Daily direction

Konschuh says there is never a question of what they should be doing or when they should be doing it because it is all in the plan. Now that their generational transition has evolved and the two couples are farming together under one corporation, Konschuh says they work off of one evolved business plan, and it’s a tool she uses daily.

“It was really valuable to go through the exercise of writing an official business plan together to create a mission and values that we agree on, but I consider those sections to be static,” explains Konschuh.

It’s the financial position and projections and marketing components of the plan that she calls dynamic and that she uses to drive her daily activities.

This fall, for example, she spent time carrying out their marketing strategy. “I worked on selling the remainder of our 2020 crop but also started to sell a portion of our 2021 crop, months before it will go in the ground,” she explains. “Our marketing plan includes what percentage of our crop we are comfortable selling ahead of time so when prices get to a place where we want to sell, we know exactly what to do.”

She also regularly assesses the business’s financial position and at this point in the season, focuses on their cash flow for the remaining calendar year and into the winter.

“We make a plan and then consistently check in with it, re-evaluate it and repeat to keep moving forward,” she says.

Dedication pays off

Echoing O’Rourke’s experience, detailed planning gives Konschuh direction. She adds that it also provides stability and an improved capacity to make decisions. “Until 2020 we had gone through a period of many dry years in a row so we had to weather that storm and we did that by following our strategy and adjusting our plan,” she explains.

Since the Konschuhs have a well-developed strategy, they can react to changing conditions in a timely manner. “We have a good understanding of our financial position at any given time so we can react to things like fluctuating market prices or the opportunity to acquire assets and make fast decisions. Reacting quickly is key.”

But their dedication to business planning doesn’t just benefit the farm’s bottom line. Konschuh says her family’s management practices absolutely have an impact on their mental health — in a good way — which is consistent with findings in Farm Management Canada’s recent Healthy Minds, Healthy Farms study.

“When farming starts to feel overwhelming, it can be because there are so many things out of your control. Having a plan to work through does ease stress and that’s another motivation behind why we do things the way we do.”

Schuyler Farms

Evolving practices

Ryan Schuyler. photo: David Charlesworth

Like Konschuh, Ryan Schuyler represents the younger generation in his family’s farm business. He and his brother Brett obtained post-secondary degrees in horticulture and business before joining their dad and uncle in Schuyler Farms 10 years ago.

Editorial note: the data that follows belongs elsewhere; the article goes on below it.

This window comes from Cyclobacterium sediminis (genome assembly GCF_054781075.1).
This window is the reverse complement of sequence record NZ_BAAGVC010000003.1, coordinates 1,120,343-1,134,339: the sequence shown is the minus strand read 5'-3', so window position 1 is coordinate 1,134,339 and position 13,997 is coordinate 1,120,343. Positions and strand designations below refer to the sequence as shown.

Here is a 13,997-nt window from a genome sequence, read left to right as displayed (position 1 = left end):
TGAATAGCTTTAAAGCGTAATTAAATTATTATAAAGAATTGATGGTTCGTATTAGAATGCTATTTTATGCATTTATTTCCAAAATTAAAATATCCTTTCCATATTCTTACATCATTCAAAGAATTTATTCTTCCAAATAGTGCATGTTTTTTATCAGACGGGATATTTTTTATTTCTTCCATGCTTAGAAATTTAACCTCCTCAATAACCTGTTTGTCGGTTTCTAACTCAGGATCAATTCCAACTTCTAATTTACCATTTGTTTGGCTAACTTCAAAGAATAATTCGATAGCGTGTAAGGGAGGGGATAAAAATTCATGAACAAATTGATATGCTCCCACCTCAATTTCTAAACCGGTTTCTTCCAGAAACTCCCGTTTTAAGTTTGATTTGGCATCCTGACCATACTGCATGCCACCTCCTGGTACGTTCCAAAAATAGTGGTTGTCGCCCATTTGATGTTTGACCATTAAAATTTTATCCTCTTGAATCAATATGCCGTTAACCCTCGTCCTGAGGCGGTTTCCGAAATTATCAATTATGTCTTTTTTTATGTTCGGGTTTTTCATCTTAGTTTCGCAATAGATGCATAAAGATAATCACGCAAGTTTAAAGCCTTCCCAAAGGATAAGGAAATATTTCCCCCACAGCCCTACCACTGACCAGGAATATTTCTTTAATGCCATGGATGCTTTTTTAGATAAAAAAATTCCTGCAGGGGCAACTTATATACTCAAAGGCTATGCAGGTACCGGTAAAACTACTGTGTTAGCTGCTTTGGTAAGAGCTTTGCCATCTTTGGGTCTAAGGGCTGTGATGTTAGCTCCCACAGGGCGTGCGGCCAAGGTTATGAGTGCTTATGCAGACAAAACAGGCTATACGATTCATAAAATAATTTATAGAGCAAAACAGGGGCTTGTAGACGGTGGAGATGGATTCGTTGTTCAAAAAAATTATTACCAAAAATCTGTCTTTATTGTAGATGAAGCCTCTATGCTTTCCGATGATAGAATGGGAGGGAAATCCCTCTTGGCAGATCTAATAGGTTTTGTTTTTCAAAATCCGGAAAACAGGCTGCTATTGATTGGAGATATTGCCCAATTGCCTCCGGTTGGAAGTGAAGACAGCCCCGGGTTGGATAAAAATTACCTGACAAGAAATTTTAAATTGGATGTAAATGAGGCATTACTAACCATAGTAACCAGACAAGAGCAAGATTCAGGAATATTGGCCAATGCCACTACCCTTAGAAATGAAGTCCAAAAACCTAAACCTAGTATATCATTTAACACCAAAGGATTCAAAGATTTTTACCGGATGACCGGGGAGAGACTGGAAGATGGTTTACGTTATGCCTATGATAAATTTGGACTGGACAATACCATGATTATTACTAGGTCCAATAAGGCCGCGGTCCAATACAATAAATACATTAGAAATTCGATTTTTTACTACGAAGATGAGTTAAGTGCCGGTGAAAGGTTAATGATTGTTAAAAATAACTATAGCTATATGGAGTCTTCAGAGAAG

Farming 5,500 acres near Simcoe, Ont., they grow apples, sour cherries, corn and soybeans as well as raise sheep under the name Woolleys’ Lamb.

“We are diversified now but we had even more ventures in the past,” says Schuyler, who has seen beef cattle and vegetable processing come and go from the business.

How did they decide what to focus on? You guessed it — business planning.

The general concept has guided the Schuyler business for some time but is certainly a practice the younger generation has improved and cannot fathom moving forward without.

Schuyler’s dad and uncle primarily recorded goals, production narrative and financial projections as a method of planning each year. This practice evolved over time as the need to explain their business to lenders grew, Ryan says, and then grins: “Showing a banker how you are going to buy land, buy and plant several hundred trees per acre and invest in maintaining them without seeing revenue for five years is just part of what we need to do as orchardists.”

The Schuylers focused their diversification by investing where they are most vertically integrated and by exiting other ventures. Since they own a grain elevator and are involved in a cherry processing plant and apple packing facility, those commodities came out on the top of the priority list.

Once Schuyler and his brother were active in the business, they added local market and supply chain analysis to their management practices.

Identifying opportunity

Like any manufacturing facility, fruit processing plants need volume. When they noticed many of their peers were not coming home to farm orchard acreage in Norfolk County, they expanded their business plan and developed a growth strategy.

“We determined that we needed to expand if we were going to keep enough throughput going into these facilities for them to be profitable, so we invested heavily,” he explains.

But more land and more trees mean more work at the farm level in order to meet their projected volumes.

As a result, Schuyler’s focus is now expanding the HR component of their business plan and carrying out a transition to what he calls sophisticated management. “We have identified that having two people in management does not work anymore,” he says.

Part of this transition includes elevating the decision-making of existing staff but also hiring to fill new roles. The Schuylers recently added a HR manager to their team to oversee the 200 seasonal workers their operation now requires during busy seasons like apple harvest.

Proactive approach

Does Schuyler also find that business practices ease stress? Although he hadn’t thought of it through that lens before Country Guide asked the question, Schuyler’s answer is yes.

In fact, he says creating an accountability chart — a template to chart the ownership of responsibilities throughout a business — is what helped the Schuylers identify that burnout was on the horizon if they did not delegate management responsibilities after their rapid growth.

Even so, not everything can be preplanned. The COVID-19 pandemic brought many challenges to Schuyler Farms — including the travel and housing of migrant workers that hit headlines last spring — which has made 2020 more about dealing with new disruptions than assessing their long-term goals. “We are hoping to regroup this winter and get back into a routine of analyzing our business with a strategic planning consultant.”